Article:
WSJ – Daily Shot: Italian House Price Growth 3/17

Want to buy an Italian villa?

Bloomberg – Manhattan & Brooklyn Real Estate Hot Spots – Oshrat Carmiel 3/20

WSJ – Barriers to Trade Are Multiplying Fast – Anjani Trivedi 3/20

“Some 2,200 antitrade measures like higher tariffs, subsidies and requirements for governments to buy locally are now in place globally – fourfold increase since 2010 – according to the World Trade Organization. On a broader definition, governments have taken some 3,500 antitrade steps since the global financial crisis, many of which were supposed to be temporary, according to Global Trade Alert, an independent initiative that monitors trade policies.”

WSJ – Daily Shot: US Household debt to disposable income 3/21

eia – Record precipitation, snowpack in California expected to increase hydro generation in 2017 – 3/22

Credit Suisse – The Incredible Shrinking Universe of Stocks – Michael Mauboussin, Dan Callahan, Darius Majd 3/22

FT – Debt piles add to risk for China’s property groups – Yuan Yang and Jennifer Hughes 3/22


*Note: bold emphasis is mine, italic sections are from the articles.

America’s Confidence Economy. Mohamed A. El-Erian. Project Syndicate. 20 Mar. 2017.

Life – the confidence game.

“Financial markets seem convinced that the recent surge in business and consumer confidence in the US economy will soon be reflected in ‘hard’ data, such as GDP growth, business investment, consumption, and wages. But economists and policymakers are not so sure. Whether their doubts are vindicated will matter for both the United States and the world economy.”

“Donald Trump’s election as US president has triggered a surge in positive economic sentiment, because he pledged that his administration would aggressively pursue the policy trifecta of deregulation, tax cuts and reform, and infrastructure construction. Republican majorities in both houses of Congress reinforced the positive sentiment, as they signaled that Trump would not face the kind of paralyzing gridlock that Barack Obama confronted for most of his presidency.”

“The surge in business and consumer sentiment reflects an assumption that is deeply rooted in the American psyche: that deregulation and tax cuts always unleash transformative pro-growth entrepreneurship. (To some outside the US, it is an assumption that sometimes looks a lot like blind faith.)”

“In his groundbreaking General Theory of Employment, Interest, and Money, John Maynard Keynes referred to ‘animal spirits’ as ‘the characteristic of human nature that a large proportion of our positive activities depend on spontaneous optimism, rather than mathematical expectations, whether moral or hedonistic or economic.'”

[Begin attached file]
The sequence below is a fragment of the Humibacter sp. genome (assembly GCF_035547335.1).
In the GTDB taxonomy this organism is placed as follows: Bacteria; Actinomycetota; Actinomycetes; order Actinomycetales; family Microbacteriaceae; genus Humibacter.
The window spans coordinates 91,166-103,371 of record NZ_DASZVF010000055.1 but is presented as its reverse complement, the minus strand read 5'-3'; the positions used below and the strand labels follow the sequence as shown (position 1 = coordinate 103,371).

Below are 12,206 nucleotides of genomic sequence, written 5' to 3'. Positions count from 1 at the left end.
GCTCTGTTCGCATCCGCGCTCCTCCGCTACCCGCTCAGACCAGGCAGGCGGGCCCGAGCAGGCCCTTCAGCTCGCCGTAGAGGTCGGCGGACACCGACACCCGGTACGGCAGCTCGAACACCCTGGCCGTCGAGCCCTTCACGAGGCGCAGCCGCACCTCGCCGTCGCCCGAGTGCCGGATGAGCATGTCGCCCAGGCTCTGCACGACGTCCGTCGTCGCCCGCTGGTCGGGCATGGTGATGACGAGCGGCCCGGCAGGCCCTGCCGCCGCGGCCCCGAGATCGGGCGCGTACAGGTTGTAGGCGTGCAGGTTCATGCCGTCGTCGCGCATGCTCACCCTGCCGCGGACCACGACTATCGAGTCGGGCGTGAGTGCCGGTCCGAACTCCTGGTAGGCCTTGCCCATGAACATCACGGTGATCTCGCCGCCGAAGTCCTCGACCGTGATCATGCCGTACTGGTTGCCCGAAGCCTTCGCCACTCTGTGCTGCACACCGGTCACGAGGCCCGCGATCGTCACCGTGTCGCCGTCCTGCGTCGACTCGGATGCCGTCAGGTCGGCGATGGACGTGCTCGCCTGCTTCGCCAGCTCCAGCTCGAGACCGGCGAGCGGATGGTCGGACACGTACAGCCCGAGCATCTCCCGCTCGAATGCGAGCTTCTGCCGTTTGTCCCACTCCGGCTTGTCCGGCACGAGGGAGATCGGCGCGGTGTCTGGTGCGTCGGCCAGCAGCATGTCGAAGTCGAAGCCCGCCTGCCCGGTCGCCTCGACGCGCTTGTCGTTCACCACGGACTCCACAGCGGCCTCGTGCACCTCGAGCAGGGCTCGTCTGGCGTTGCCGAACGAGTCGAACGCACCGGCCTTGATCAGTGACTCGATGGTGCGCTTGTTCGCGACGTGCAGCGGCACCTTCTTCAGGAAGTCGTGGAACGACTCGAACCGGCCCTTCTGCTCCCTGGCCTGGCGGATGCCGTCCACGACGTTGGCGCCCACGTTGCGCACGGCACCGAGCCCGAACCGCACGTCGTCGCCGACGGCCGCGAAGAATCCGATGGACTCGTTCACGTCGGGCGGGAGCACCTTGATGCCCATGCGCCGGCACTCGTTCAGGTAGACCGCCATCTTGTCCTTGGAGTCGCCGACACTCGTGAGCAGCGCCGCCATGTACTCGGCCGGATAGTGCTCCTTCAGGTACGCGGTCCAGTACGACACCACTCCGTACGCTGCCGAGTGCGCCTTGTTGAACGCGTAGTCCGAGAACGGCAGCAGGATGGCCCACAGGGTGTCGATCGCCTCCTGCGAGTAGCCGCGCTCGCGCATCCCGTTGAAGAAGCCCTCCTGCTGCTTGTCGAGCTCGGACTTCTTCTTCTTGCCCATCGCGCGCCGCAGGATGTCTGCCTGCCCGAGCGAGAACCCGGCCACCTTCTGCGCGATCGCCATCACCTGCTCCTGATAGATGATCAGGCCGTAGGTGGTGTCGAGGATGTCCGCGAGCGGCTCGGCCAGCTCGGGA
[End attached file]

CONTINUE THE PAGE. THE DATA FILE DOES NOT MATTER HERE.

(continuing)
“But sentiment is not always an accurate gauge of actual economic developments and prospects.”

“So far, the exuberant reaction of markets to Trump’s victory – all US stock indices have reached multiple record highs – has not been reflected in ‘hard data.’ Moreover, economic forecasters have made only modest upward revisions to their growth projections.”

“It is not surprising that equity investors have responded to the surge in animal spirits by attempting to run ahead of a possible uptick in economic performance. After all, they are in the business of anticipating developments in the real economy and the corporate sector. In any case, they believe that they can quickly reverse their portfolio positions should their expectations change.”

“That is not that case for companies investing in new plants and equipment, which are less likely to change their behavior until announcements begin to be translated into real policies.”

“It is in this context that the economy awaits a solid timeline for policy announcements to evolve into detailed design and durable implementation.”

“If improved confidence in the US economy does not translate into stronger hard data, unmet expectations for economic growth and corporate earnings could cause financial-market sentiment to slump, fueling market volatility and driving down asset prices. In such a scenario, the US engine could sputter, causing the entire global economy to suffer, especially if these economic challenges prompt the Trump administration to implement protectionist measures.”

“The US is on relatively strong footing to achieve higher economic growth. Indeed, by animating the economy’s animal spirits, the Trump administration has laid the groundwork for the private sector to do a lot of the heavy lifting. But there is more to do. Unless the Trump administration can work well with a cooperative Congress to translate market-motivating intentions into well-calibrated actions soon, the lagging hard data risks dragging down confidence, creating headwinds that extend well beyond financial volatility.”

The retail apocalypse has officially descended on America. Hayley Peterson. Business Insider. 21 Mar. 2017.

“Thousands of mall-based stores are shutting down in what’s fast becoming one of the biggest waves of retail closures in decades.”

“More than 3,500 stores are expected to close in the next couple of months.”

“Some retailers are exiting the brick-and-mortar business altogether and trying to shift to an all-online model.”

“For example, Bebe is closing all its stores – about 170 – to focus on increasing its online sales, according to a Bloomberg report. The Limited also recently shut down all of its stores, but it still sells merchandise online.”

“Others, such as Sears and JCPenney, are aggressively paring down their store counts to unload unprofitable locations and try to staunch losses.”

“Sears is shutting down about 10% of its Sears and Kmart locations [not to mention their very existence as a ‘going concern’ is at stake], or 150 stores, and JCPenney is shutting down about 14% of its locations, or 138 stores.”

“According to many analysts, the retail apocalypse has been a long time coming in the US, where stores per capita far outnumber that of any other country.”